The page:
Agentless vs. Agent-based Security: How to Use Them Both to Stay Secure

The cloud computing industry will see a staggering compound annual growth rate of over 15% through 2028 when its market cap is expected to exceed $1 Trillion, according to a report from Facts & Factors. With 90% of organizations utilizing the cloud in some capacity, companies worldwide are opting for the power and flexibility of cloud computing. 

The risks associated with creating new products and services on the cloud, though, are also growing. A survey from Ermetic discovered that an alarming 98% of respondents had experienced at least one cloud data breach in the last 18 months. As the threat of breach rises in tandem with the popularity of the cloud, organizations must prioritize security at every level – especially where complex enterprise networks and systems are concerned.

When it comes to monitoring and securing large-scale systems, security professionals turn to two essential approaches: agent-based security software and agentless security software. But how do these approaches work? And which one is suitable for your network? We’ll break it down — but first, we need to understand what agent-based and agentless security software are.

Agent-Based Security: A Granular Approach

Agent-based security tools are specialized software installed directly onto a device to perform security scans and tasks. The crucial thing to remember is that while agent-based security is excellent at its job, it can only protect the device it’s installed on.

To better understand how agent-based security works, let's take a closer look at the cloud-native universe. If the cloud infrastructure makes up a cloud universe, think of cloud-native systems and networks as solar systems full of planets. Now, let’s zoom into one solar system in particular. We’ll call this planetary system Solar System Alpha.

Imagine that the alien species inhabiting Solar System Alpha needs to prioritize security to keep intergalactic marauders at bay. To do this, they’ve installed a security post on each planet and moon – big and small – in their home system. Each security post runs missions to ensure that their planet is safe and sends regular reports back to a massive, complex Galatic Security HQ. Galactic HQ collects information from each command center scattered across the system and lets its owners understand the security of their solar system.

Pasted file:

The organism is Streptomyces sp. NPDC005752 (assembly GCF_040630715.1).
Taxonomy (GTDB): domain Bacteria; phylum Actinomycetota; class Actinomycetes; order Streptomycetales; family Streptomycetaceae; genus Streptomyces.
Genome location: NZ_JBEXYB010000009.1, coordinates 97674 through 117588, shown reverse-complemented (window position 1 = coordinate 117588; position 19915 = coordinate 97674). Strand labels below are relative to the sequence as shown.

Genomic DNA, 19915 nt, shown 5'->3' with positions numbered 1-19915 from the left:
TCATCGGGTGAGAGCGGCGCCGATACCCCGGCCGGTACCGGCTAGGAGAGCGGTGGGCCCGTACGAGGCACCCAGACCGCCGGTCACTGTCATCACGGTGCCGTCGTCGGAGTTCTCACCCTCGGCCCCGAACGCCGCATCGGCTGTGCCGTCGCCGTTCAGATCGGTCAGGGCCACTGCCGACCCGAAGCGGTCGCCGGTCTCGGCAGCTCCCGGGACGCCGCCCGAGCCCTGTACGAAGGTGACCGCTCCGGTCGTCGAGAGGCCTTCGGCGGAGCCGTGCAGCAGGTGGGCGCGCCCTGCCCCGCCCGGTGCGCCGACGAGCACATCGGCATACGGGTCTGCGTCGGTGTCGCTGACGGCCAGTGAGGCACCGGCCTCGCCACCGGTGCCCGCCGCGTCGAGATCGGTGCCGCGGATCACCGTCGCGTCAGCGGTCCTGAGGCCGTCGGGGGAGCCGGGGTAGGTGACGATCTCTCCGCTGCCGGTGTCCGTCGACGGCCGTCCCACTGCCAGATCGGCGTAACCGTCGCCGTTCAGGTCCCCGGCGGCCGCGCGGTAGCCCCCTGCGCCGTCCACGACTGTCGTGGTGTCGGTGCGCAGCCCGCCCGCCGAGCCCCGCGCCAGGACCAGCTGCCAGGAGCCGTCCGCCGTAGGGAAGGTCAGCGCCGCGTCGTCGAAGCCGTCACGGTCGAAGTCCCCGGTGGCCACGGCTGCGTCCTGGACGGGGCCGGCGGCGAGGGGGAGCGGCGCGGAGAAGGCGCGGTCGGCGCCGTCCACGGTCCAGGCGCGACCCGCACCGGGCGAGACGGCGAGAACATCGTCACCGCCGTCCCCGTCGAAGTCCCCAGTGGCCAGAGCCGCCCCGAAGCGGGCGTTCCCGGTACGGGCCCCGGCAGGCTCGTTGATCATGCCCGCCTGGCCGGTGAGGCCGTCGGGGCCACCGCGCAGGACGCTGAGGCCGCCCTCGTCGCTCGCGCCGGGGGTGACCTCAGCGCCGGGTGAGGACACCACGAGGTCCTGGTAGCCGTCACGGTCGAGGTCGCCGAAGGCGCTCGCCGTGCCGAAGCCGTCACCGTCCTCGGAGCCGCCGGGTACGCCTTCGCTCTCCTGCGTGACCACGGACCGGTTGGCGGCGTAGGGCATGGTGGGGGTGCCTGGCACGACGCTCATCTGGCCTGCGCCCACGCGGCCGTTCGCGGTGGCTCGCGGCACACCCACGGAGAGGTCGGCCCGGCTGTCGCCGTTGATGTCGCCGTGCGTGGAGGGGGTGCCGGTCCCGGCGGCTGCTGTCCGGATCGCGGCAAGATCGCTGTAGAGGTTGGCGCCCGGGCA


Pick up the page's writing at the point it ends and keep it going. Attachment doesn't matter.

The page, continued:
Suppose a problem arises or an invasion breaks out. HQ can send out a command to each security post, instructing it to raise a protective forcefield around the planet it’s located on. With their agent-based security system, the inhabitants of Solar System Alpha get deep insights – but only into the planets on which they’ve put security posts. They’ll be completely unaware of security breaches occurring on a planet that hasn’t been secured with a security post.

Back on Earth, agent-based security operates the same way. Individual instances of a security program are installed on each machine, and they feed data back to a central location where it’s compiled for an understanding of the security status of the entire system.

Agent-based security provides users with real-time, granular security information, making it ideal for monitoring, prevention, and threat blocking. While agent-based solutions can provide excellent real-time protection, these solutions have some limits:

  • Agent-based security would require every workload to have an agent for big-picture visibility
  • Agent-based security requires resources to operate


Agentless Security: A Streamlined Approach

Next door to Solar System Alpha, we find Solar System Beta. The alien inhabitants also need security but have implemented a slightly different strategy. Rather than installing security posts on every planet, they’ve figured out how to scan their entire solar system regularly to monitor for risks and threats.